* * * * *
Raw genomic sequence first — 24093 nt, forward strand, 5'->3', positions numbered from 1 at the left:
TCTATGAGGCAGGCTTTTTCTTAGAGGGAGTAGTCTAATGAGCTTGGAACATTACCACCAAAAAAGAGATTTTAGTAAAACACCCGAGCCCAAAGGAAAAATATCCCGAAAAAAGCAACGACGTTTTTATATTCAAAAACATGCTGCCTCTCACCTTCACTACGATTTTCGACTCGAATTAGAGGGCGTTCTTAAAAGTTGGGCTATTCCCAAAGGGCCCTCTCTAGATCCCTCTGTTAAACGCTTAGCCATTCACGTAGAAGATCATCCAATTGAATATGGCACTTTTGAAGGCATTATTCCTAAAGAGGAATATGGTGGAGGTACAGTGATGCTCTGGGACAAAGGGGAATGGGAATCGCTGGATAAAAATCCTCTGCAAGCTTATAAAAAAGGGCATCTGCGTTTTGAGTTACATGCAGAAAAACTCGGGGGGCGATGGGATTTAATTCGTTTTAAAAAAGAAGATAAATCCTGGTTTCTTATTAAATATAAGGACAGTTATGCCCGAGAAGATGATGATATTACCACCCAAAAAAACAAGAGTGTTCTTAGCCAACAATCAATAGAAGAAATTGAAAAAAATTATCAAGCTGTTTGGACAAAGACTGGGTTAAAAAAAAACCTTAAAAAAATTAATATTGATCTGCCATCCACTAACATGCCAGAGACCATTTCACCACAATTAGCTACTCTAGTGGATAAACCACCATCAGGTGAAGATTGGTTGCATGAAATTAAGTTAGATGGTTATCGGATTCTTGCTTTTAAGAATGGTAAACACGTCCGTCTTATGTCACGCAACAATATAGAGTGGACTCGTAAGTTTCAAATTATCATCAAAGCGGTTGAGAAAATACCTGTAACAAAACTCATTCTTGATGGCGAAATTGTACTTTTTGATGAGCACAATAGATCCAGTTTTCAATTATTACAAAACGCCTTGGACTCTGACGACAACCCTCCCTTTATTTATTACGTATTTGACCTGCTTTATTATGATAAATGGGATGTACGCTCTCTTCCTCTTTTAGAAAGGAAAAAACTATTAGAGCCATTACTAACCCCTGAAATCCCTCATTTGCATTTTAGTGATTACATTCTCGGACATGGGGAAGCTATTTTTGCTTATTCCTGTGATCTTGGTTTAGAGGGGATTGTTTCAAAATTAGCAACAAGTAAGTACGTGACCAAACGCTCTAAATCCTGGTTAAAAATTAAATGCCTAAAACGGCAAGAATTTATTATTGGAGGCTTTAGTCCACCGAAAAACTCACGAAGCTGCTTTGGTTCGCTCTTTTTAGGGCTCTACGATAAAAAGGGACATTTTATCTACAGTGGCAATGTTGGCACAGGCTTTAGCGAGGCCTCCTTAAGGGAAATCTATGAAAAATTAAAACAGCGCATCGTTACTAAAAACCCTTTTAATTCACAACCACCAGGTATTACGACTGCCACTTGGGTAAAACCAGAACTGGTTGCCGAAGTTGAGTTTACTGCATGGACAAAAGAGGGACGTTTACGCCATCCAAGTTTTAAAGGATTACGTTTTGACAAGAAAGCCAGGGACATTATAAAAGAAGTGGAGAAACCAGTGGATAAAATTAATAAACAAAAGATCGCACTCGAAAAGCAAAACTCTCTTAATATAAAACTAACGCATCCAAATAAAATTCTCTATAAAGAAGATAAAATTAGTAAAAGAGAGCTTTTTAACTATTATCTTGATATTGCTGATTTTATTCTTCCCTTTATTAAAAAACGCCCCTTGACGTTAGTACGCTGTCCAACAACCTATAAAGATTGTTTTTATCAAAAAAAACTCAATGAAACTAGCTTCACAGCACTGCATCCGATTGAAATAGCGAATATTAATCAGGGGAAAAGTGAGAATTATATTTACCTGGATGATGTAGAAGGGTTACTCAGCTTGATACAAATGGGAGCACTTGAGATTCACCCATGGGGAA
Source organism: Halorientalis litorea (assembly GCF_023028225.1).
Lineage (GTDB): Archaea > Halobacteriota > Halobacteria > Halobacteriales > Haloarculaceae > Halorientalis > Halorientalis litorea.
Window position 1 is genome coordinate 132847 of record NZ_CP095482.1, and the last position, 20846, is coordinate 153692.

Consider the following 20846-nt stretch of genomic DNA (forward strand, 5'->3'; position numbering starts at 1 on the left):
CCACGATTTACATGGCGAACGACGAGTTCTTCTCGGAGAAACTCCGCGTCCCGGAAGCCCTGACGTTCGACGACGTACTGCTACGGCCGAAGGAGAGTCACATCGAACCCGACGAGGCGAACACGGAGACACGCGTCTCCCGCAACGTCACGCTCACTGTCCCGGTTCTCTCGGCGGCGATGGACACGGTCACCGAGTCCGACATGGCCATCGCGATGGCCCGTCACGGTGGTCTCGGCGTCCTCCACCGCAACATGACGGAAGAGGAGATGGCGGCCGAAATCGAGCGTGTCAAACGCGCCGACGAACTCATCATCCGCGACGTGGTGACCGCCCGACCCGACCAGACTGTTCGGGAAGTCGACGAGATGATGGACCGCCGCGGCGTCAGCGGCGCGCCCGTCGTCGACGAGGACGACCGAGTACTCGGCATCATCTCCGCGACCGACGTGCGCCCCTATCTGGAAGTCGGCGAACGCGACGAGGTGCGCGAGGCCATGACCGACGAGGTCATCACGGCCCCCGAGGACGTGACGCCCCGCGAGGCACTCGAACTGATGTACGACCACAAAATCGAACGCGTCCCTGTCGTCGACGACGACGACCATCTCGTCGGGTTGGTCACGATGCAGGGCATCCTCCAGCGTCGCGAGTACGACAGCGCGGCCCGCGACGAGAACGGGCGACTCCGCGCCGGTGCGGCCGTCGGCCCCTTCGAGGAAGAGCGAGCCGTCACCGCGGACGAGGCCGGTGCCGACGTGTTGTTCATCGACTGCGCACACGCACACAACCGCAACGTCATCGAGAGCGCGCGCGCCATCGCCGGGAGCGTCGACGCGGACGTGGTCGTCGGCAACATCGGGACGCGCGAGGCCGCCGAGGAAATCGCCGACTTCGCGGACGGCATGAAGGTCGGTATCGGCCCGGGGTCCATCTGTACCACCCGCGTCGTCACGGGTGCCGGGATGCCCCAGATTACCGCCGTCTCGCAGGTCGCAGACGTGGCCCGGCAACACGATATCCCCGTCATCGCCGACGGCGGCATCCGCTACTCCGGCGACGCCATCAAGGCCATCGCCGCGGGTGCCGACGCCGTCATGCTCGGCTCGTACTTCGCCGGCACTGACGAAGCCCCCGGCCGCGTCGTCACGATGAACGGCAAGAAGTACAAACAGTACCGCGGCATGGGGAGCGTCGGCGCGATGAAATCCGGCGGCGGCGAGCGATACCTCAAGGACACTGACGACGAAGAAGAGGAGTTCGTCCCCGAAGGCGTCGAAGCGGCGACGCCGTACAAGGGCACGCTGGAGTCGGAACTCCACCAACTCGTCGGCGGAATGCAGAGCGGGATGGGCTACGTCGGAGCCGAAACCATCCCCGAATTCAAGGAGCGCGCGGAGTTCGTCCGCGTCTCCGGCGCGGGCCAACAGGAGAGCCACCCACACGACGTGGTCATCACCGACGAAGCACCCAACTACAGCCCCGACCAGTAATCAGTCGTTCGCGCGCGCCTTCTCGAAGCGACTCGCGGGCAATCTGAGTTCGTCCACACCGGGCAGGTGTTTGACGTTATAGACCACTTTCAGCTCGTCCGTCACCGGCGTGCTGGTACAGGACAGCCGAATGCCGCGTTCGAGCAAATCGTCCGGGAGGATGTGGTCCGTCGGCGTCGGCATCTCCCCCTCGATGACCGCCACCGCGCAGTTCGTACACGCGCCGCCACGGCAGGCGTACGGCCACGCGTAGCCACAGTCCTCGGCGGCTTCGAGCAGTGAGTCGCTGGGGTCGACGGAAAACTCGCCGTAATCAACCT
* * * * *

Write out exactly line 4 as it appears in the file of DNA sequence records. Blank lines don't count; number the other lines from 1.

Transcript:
Lineage (GTDB): Archaea > Halobacteriota > Halobacteria > Halobacteriales > Haloarculaceae > Halorientalis > Halorientalis litorea.